Spot’s 115mm-travel Living Link suspension is similar to other short, dual-link designs on the market but with a unique twist—a leaf spring in place of a traditional pivot. In fact, if you were to put an actual pivot where the leaf spring attaches to the swingarm, it would be very similar to a dw-link design. Spot claims that this leaf spring has many advantages over a traditional pivot. It’s said to be lighter and simpler with zero maintenance required. Packaging constraints are also reduced, allowing this lower link to be incredibly short. The leaf spring is made of titanium that Spot says can support two full-size pickup trucks and has endured 3 million flex cycles in the laboratory without failure, or the equivalent of riding seven days a week for 12 years.

A unique characteristic of Living Link compared to traditional pivots is the fact that the leaf spring is neutral and relaxed at full extension and compression but offers spring force that peaks in the middle of the stroke. Spot says the system stores and releases energy when you need it most. An update on the second-generation Ryve includes a 25-percent increase in progression, as well as the Living Link leaf-spring mounting-system improvements to provide more lateral and torsional stiffness over previous designs. A revamped rocker link with larger bearings and thru-axle pivots offers more stiffness and durability than the previous version.

Spot specs a Fox Factory Float DPS shock and a 130mm-travel Factory Float 34 with GRIP 2 damper on the 6-Star-level build we tested.



Spot sells its bikes direct to consumer, and we received our test bike just like anyone else would. The main parts of the bike—the frame and fork—were zip-tied to a piece of cardboard, and so were the wheels, handlebars and rear derailleur. Assembly is slightly more complicated than some others we have built because you have to install the chain, derailleur, bars and levers, but from there everything was tuned to perfection and needed no further attention. We especially appreciated the lack of excess packaging with their box and packing design.

Going up: Whether you are looking to make climbs easier or faster, the Spot checks the all the boxes.


As progressive as this XC bike is, it still does its best work on the climbs, conquering them faster and easier than any trail-focused bike we’ve ridden. The suspension feels firm underfoot and resistant to body movements. Hit a bump, however, and it responds, keeping the rider in the saddle and powering the pedals. This not only keeps the rider planted, but also maintains rear-tire traction. In fact, this is one of the best bikes we’ve ridden up technical climbs. It’s light, quick and has just enough suspension to maintain forward drive. A few of our more XC-race-oriented test riders occasionally wished for a fork lockout, especially for out-of-the-saddle efforts on smooth fire-road climbs.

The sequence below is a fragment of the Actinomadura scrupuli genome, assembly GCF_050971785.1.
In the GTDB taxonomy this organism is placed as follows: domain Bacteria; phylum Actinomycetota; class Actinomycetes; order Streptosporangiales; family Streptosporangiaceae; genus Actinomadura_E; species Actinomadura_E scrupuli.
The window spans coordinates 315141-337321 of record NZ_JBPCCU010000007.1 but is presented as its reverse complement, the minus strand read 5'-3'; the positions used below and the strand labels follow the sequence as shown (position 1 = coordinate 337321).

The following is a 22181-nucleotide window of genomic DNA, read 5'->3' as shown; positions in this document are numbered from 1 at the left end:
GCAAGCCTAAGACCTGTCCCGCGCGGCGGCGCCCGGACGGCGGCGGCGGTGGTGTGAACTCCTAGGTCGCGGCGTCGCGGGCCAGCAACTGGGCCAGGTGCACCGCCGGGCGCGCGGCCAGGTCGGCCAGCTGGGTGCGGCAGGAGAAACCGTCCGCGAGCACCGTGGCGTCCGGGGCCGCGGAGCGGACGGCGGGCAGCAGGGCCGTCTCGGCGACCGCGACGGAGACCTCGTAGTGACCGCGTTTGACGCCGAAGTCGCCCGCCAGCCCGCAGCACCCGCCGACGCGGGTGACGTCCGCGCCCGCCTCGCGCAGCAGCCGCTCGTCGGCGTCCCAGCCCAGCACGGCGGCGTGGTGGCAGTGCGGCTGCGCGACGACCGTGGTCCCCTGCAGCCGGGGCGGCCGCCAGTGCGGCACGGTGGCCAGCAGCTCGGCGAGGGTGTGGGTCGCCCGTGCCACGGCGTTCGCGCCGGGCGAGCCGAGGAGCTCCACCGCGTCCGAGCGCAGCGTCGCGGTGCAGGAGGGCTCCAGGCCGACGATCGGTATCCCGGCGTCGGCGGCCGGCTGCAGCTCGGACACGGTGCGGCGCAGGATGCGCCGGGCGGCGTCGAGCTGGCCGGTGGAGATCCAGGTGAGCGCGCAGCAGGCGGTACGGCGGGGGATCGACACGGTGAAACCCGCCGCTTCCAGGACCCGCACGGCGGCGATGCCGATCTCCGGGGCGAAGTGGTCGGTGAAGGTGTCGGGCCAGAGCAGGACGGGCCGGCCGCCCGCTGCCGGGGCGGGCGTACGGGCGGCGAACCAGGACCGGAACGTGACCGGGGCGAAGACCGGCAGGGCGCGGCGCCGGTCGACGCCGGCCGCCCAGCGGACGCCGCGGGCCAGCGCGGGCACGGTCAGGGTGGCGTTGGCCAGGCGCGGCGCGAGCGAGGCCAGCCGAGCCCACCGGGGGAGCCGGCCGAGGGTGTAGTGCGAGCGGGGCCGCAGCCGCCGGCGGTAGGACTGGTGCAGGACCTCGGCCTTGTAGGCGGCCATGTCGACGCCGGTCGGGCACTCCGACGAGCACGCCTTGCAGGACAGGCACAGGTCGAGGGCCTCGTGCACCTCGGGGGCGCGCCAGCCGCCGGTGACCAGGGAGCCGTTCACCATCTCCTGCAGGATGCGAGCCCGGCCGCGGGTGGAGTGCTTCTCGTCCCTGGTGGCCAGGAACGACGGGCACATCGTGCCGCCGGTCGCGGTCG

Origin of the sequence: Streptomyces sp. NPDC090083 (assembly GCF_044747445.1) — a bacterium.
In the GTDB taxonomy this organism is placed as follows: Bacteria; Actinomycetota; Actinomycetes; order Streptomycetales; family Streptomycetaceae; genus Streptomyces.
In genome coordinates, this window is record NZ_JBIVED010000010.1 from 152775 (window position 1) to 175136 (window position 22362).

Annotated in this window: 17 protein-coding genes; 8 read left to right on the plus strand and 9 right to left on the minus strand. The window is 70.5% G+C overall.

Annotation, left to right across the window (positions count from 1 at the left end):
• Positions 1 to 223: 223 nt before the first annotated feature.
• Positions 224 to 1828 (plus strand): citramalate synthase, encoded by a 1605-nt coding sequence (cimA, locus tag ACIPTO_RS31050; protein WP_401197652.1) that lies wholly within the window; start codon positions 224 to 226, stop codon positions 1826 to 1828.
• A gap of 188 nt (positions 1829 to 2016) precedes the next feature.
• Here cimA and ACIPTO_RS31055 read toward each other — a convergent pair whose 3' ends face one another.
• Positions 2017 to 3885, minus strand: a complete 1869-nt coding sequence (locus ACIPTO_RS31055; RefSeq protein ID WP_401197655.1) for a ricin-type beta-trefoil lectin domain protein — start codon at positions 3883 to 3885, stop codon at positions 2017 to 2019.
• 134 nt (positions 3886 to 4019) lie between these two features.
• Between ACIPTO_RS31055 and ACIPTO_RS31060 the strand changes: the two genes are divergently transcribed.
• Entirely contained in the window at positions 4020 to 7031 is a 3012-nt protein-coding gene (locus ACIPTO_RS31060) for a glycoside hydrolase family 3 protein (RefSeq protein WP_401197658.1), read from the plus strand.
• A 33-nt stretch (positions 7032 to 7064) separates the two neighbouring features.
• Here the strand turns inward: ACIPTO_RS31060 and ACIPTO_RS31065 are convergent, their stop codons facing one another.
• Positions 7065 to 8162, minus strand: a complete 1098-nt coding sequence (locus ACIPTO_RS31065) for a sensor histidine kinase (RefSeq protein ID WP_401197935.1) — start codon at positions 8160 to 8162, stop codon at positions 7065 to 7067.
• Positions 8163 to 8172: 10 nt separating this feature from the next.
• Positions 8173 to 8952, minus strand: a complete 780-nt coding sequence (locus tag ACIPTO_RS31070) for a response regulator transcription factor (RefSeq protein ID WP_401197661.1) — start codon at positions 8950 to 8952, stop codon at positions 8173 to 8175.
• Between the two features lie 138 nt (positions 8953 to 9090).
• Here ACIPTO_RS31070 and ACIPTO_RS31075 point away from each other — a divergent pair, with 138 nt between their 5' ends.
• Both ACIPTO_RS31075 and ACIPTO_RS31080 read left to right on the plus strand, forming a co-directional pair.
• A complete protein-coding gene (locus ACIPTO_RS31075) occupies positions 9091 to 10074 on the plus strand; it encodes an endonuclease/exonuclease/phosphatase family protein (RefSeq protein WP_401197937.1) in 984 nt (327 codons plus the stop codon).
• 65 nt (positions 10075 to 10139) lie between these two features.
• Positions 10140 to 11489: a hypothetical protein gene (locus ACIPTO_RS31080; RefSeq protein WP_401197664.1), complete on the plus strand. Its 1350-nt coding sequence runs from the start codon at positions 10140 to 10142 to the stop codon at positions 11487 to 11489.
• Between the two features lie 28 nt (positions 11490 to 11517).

We experimented with running 25- and 30-percent sag, and found that the lower sag numbers were favored by the pedal-hungry crowd and higher sag numbers made the gravity crew smile. We were also able to achieve similar results by running the Fox shock’s compression adjuster in the soft number-one position or firming it up to number two for a more traditional XC feel. Overall, we were very pleased with the standard tune and didn’t feel the need to mess with volume spacers.

Test riders were very impressed with the Ryve 115’s pedaling effeciency and capability on a wide range of trails.


Given how well this bike climbed, test riders were a little surprised by the Ryve 115’s descending prowess. It craves speed and feels somewhat comfortable in steeper terrain that makes many XC bikes flinch. Small-to-mid-bump performance is also a pleasant surprise. Considering its low amount of wheel travel, it does a very good job of keeping the tires on the ground and clawing for traction. We can’t say that the Living Link offers any kind of distinct benefit, but we can say that this is a very dialed-feeling suspension system.